For more tips go to: https://www.self.com/story/new-years-resolution-ideas-healthy-eating

 

About Cholesterol

Cholesterol is a waxy substance. It’s not “bad”: your body needs it to build cells. But too much can be a problem.

Cholesterol is a soft, fat-like substance found in the bloodstream and in all your body's cells. Your body makes all the cholesterol it needs. Low-density lipoprotein (LDL or 'bad') cholesterol can join with fats and other substances to build up in the inner walls of your arteries. The arteries can become clogged and narrow, and blood flow is reduced. High-density lipoprotein (HDL or 'good') carries harmful cholesterol away from the arteries and helps protect you from heart attack and stroke.

 

Cholesterol comes from two sources. Your body (specifically your liver) makes all the cholesterol you need. The rest you get from foods from animals. For example, meat, poultry and full-fat dairy products contain cholesterol (called dietary cholesterol). More importantly, these foods are high in saturated and trans fat. That’s a problem because these fats cause your liver to make more cholesterol than it otherwise would. For some people, this added production means they go from a normal cholesterol level to one that’s unhealthy.                                                                                                                                                                                                                                 Learn more about cholesterol here: http://www.heart.org/HEARTORG/Conditions/Cholesterol/AboutCholesterol/About-Cholesterol_UCM_001220_Article.jsp#.Wm9Ra0-WzDB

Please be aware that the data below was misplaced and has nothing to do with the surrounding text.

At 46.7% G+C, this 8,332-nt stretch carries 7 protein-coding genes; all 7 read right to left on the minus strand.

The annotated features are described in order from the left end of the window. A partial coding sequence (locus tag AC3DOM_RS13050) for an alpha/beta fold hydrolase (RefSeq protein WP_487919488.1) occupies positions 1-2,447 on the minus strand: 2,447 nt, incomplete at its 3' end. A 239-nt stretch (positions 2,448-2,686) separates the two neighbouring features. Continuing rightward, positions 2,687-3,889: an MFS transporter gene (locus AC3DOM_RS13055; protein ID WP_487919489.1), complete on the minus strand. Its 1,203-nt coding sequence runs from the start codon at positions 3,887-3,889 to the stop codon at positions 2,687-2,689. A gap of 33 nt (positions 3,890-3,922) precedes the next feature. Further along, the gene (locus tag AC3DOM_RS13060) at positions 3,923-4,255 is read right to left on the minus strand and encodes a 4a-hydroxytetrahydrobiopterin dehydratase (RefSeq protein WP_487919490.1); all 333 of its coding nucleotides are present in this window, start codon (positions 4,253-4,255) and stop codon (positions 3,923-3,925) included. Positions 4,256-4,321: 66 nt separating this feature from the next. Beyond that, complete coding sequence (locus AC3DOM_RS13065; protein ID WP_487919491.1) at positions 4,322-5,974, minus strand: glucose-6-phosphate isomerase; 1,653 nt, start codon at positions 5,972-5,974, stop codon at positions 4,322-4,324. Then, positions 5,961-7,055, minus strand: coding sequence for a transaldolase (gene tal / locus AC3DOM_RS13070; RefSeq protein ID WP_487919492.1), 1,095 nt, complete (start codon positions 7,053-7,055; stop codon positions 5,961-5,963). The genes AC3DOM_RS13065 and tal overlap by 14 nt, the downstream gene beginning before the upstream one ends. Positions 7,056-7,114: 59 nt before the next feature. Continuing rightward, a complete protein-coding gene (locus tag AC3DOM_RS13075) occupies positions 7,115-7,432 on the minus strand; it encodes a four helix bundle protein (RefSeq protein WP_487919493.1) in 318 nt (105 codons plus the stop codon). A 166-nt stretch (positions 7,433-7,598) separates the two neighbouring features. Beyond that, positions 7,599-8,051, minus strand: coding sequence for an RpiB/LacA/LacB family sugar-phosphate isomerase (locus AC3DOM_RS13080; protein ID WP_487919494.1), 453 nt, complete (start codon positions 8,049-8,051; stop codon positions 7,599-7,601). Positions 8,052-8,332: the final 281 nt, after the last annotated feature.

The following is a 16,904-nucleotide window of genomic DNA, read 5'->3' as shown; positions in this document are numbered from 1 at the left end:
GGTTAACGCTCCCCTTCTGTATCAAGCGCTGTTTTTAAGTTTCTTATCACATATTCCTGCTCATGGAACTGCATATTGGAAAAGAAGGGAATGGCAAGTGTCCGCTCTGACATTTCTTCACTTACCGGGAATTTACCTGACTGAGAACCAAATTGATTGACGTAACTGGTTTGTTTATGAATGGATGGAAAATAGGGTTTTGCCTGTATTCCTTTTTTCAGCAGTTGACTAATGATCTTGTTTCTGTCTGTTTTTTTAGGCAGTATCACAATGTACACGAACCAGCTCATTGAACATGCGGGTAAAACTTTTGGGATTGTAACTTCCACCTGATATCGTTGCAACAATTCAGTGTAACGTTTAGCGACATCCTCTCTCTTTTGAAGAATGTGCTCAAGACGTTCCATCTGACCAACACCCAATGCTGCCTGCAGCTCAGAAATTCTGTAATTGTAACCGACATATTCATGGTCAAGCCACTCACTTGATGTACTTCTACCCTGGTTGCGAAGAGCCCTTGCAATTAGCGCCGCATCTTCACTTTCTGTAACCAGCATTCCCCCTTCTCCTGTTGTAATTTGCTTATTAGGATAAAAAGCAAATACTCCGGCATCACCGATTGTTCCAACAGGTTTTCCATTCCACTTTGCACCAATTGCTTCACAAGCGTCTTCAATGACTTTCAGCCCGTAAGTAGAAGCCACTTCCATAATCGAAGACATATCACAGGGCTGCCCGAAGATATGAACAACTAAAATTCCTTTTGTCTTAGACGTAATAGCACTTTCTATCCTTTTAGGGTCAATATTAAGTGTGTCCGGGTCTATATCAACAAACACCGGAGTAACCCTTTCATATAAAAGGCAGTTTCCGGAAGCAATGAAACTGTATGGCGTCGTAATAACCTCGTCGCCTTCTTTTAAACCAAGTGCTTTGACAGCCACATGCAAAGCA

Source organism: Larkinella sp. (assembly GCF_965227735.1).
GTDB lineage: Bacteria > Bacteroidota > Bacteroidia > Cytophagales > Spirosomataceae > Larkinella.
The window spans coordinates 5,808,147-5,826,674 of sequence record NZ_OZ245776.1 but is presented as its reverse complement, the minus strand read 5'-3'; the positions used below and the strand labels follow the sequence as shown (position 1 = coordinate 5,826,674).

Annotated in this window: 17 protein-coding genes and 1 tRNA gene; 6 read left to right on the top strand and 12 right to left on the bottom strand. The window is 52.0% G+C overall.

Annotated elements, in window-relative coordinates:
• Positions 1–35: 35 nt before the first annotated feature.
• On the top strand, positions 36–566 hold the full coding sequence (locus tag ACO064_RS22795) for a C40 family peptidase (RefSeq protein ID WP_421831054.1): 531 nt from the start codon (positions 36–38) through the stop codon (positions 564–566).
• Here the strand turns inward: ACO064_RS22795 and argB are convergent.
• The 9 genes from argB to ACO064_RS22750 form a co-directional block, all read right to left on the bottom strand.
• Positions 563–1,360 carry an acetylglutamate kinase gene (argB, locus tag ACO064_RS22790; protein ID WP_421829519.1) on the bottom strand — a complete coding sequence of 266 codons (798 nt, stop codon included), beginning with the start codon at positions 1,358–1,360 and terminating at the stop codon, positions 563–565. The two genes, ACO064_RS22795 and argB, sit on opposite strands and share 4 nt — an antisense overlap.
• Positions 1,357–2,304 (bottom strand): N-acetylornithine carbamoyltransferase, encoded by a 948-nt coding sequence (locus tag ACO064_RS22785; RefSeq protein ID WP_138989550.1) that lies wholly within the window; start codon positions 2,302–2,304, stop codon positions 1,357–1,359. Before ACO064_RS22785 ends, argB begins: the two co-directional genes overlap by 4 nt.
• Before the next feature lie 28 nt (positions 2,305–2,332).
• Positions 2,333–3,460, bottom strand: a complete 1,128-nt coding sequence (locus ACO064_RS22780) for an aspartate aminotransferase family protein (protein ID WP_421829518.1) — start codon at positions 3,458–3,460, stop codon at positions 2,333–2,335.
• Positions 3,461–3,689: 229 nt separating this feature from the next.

12 Foods that Lower Cholesterol 

Avocados, red grapes, fresh garlic, chocolate, oatmeal, fresh black tea, nuts, tumeric, lentils, olive oil, flaxseed, and egg plant to name     a few.  Learn more about these and other foods you can eat to lower your cholesterol here.

 

Sodium

What happens to my body if I eat too much sodium?

In most people, the kidneys have trouble keeping up with the excess sodium in the bloodstream. As sodium accumulates, the body holds onto water to dilute the sodium. This increases both the amount of fluid surrounding cells and the volume of blood in the bloodstream. Increased blood volume means more work for the heart and more pressure on blood vessels. Over time, the extra work and pressure can stiffen blood vessels, leading to high blood pressure, heart attack, and stroke. It can also lead to heart failure. There is also some evidence that too much salt can damage the heart, aorta, and kidneys without increasing blood pressure, and that it may be bad for bones, too.  Resource: https://www.hsph.harvard.edu/nutritionsource/salt-and-sodium/sodium-health-risks-and-disease/

How much sodium should/can I consume each day?

The American Heart Association recommends no more than 2,300 milligrams (mgs) a day and an ideal limit of no more than 1,500 mg per day for most adults. Because the average American’s sodium intake is so excessive, even cutting back to no more than 2,400 milligrams a day will significantly improve blood pressure and heart health. More than 75 percent of the sodium Americans eat comes from some processed, prepackaged and restaurant foods – not from the salt shaker. 

Resource: https://sodiumbreakup.heart.org/how_much_sodium_should_i_eat

Shaking the salt habit to lower high blood pressure

Learn about salt vs. sodium, sodium sources, shopping and cooking, seasoning alternatives, when dining out, and more.....